A Prehistory of Extraordinary Rendition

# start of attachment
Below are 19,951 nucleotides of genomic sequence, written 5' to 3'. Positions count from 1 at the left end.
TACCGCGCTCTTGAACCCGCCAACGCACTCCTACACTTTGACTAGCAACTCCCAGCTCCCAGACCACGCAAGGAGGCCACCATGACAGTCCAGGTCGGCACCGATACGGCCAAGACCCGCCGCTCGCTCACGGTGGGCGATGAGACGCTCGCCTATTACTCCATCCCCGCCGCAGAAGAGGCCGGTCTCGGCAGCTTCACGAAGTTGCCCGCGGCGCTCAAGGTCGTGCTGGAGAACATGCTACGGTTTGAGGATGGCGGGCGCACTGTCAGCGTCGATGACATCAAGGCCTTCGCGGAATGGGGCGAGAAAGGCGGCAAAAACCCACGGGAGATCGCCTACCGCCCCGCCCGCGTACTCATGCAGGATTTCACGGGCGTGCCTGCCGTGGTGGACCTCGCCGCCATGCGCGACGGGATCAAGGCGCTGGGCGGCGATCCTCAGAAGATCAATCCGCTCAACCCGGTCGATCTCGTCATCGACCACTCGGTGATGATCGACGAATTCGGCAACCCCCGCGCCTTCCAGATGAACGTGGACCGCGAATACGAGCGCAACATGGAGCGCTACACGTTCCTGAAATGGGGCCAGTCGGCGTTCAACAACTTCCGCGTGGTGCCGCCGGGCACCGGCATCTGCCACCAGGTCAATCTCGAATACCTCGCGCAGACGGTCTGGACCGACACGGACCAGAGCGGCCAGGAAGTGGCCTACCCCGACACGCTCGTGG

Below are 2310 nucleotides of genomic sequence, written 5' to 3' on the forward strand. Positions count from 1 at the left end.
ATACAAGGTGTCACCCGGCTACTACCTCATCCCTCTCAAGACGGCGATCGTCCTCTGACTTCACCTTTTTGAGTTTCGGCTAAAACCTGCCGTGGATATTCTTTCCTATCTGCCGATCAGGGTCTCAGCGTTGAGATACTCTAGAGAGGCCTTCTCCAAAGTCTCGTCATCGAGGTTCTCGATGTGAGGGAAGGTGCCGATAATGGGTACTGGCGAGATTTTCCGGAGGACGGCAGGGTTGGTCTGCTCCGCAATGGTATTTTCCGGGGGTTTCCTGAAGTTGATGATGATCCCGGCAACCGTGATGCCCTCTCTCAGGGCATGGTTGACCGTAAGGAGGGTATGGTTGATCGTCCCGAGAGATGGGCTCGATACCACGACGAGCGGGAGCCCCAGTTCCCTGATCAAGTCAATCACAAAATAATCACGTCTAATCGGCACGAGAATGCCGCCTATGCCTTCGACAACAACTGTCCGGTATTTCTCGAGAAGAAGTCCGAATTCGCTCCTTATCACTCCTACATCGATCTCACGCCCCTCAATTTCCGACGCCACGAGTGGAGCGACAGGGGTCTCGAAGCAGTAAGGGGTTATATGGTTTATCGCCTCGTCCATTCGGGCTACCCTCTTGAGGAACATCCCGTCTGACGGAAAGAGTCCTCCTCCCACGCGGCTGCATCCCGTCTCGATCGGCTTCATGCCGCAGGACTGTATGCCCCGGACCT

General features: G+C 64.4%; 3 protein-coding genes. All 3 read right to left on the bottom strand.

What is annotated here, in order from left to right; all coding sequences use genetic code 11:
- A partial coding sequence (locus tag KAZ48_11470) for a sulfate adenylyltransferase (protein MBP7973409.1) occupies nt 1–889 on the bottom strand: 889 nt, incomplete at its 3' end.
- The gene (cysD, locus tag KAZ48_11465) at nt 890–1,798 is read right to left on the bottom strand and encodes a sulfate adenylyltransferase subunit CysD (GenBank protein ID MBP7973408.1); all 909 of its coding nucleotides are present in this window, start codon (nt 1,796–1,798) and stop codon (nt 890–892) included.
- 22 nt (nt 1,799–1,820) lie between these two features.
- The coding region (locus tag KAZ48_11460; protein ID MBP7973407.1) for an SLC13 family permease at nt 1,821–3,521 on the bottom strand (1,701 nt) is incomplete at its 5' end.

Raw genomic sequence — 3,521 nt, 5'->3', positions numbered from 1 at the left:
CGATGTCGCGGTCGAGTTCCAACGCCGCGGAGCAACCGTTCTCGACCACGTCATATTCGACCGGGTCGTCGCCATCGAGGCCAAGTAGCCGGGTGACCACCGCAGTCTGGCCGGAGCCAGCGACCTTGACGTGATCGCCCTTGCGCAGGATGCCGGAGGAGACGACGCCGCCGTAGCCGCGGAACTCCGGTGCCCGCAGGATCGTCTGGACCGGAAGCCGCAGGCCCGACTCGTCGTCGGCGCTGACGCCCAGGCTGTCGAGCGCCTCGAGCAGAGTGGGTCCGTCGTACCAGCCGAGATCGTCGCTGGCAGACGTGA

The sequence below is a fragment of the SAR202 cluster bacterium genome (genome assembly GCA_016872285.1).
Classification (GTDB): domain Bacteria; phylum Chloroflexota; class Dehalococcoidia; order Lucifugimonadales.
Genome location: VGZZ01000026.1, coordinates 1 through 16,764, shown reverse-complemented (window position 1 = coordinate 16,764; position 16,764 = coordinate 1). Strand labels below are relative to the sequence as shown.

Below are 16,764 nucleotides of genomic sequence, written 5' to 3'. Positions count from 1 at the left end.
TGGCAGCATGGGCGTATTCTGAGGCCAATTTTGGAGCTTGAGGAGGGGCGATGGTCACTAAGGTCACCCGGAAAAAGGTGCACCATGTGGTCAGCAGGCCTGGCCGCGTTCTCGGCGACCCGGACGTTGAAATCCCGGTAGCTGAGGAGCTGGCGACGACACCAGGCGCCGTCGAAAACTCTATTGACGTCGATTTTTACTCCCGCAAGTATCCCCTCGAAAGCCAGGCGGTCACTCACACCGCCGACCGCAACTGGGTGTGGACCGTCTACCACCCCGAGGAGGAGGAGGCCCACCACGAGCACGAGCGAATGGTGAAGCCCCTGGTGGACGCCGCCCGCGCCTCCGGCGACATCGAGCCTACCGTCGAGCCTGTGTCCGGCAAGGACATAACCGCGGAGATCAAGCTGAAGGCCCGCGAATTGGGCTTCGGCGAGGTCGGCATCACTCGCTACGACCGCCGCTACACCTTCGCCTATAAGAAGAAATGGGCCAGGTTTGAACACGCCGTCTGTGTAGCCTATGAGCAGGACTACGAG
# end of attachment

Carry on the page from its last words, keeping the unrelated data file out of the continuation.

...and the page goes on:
My grandfather, Henry Cockburn, resigned prematurely from the Foreign Office at the age of 49, shortly before the First World War. He was the senior British diplomat in Seoul and resigned, my father told me, because he objected to British support for Japan’s occupation of Korea. It was a reckless and somewhat mysterious decision: he was about to achieve ambassadorial rank, had no private means and no other job to go to. He had spent 29 years of his life in China, was apparently intelligent, cultivated and self-sufficient, and aside from his impatience with one aspect of official policy seemed very much a product of the high tide of late Victorian and Edwardian imperialism.
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